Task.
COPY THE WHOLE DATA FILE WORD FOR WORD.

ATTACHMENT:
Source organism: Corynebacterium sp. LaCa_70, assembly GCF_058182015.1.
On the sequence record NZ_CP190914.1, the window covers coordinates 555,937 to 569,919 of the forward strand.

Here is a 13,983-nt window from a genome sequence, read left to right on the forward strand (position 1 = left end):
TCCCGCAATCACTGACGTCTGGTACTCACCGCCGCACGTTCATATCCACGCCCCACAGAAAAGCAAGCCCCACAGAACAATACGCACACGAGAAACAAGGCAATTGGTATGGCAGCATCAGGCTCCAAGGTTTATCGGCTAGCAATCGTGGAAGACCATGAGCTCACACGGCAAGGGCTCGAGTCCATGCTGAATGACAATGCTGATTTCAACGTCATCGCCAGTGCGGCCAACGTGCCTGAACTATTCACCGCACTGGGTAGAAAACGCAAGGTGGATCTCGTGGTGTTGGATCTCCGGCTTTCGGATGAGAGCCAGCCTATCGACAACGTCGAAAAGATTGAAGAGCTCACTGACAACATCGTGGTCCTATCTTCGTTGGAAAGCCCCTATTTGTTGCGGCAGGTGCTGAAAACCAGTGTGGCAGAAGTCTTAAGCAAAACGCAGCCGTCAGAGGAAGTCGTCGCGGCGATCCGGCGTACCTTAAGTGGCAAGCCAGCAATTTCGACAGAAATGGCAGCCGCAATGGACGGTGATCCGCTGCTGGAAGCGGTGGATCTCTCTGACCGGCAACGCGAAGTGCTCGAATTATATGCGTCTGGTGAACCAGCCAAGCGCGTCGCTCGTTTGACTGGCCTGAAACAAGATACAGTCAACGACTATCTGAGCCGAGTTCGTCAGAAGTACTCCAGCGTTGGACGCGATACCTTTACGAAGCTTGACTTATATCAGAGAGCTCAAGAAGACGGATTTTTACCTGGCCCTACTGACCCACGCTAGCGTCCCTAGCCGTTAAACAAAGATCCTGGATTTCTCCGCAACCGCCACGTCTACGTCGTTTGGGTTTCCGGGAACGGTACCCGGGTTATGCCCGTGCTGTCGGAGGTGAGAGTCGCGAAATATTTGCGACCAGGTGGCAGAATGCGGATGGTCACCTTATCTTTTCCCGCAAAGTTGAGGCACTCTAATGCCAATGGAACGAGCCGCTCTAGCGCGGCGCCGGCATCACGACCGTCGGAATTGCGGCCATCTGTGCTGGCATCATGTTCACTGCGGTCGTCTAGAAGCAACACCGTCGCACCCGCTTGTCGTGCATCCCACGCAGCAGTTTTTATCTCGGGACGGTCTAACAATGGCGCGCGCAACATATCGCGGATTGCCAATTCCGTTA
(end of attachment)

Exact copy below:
Source organism: Corynebacterium sp. LaCa_70, assembly GCF_058182015.1.
On the sequence record NZ_CP190914.1, the window covers coordinates 555,937 to 569,919 of the forward strand.

Here is a 13,983-nt window from a genome sequence, read left to right on the forward strand (position 1 = left end):
TCCCGCAATCACTGACGTCTGGTACTCACCGCCGCACGTTCATATCCACGCCCCACAGAAAAGCAAGCCCCACAGAACAATACGCACACGAGAAACAAGGCAATTGGTATGGCAGCATCAGGCTCCAAGGTTTATCGGCTAGCAATCGTGGAAGACCATGAGCTCACACGGCAAGGGCTCGAGTCCATGCTGAATGACAATGCTGATTTCAACGTCATCGCCAGTGCGGCCAACGTGCCTGAACTATTCACCGCACTGGGTAGAAAACGCAAGGTGGATCTCGTGGTGTTGGATCTCCGGCTTTCGGATGAGAGCCAGCCTATCGACAACGTCGAAAAGATTGAAGAGCTCACTGACAACATCGTGGTCCTATCTTCGTTGGAAAGCCCCTATTTGTTGCGGCAGGTGCTGAAAACCAGTGTGGCAGAAGTCTTAAGCAAAACGCAGCCGTCAGAGGAAGTCGTCGCGGCGATCCGGCGTACCTTAAGTGGCAAGCCAGCAATTTCGACAGAAATGGCAGCCGCAATGGACGGTGATCCGCTGCTGGAAGCGGTGGATCTCTCTGACCGGCAACGCGAAGTGCTCGAATTATATGCGTCTGGTGAACCAGCCAAGCGCGTCGCTCGTTTGACTGGCCTGAAACAAGATACAGTCAACGACTATCTGAGCCGAGTTCGTCAGAAGTACTCCAGCGTTGGACGCGATACCTTTACGAAGCTTGACTTATATCAGAGAGCTCAAGAAGACGGATTTTTACCTGGCCCTACTGACCCACGCTAGCGTCCCTAGCCGTTAAACAAAGATCCTGGATTTCTCCGCAACCGCCACGTCTACGTCGTTTGGGTTTCCGGGAACGGTACCCGGGTTATGCCCGTGCTGTCGGAGGTGAGAGTCGCGAAATATTTGCGACCAGGTGGCAGAATGCGGATGGTCACCTTATCTTTTCCCGCAAAGTTGAGGCACTCTAATGCCAATGGAACGAGCCGCTCTAGCGCGGCGCCGGCATCACGACCGTCGGAATTGCGGCCATCTGTGCTGGCATCATGTTCACTGCGGTCGTCTAGAAGCAACACCGTCGCACCCGCTTGTCGTGCATCCCACGCAGCAGTTTTTATCTCGGGACGGTCTAACAATGGCGCGCGCAACATATCGCGGATTGCCAATTCCGTTA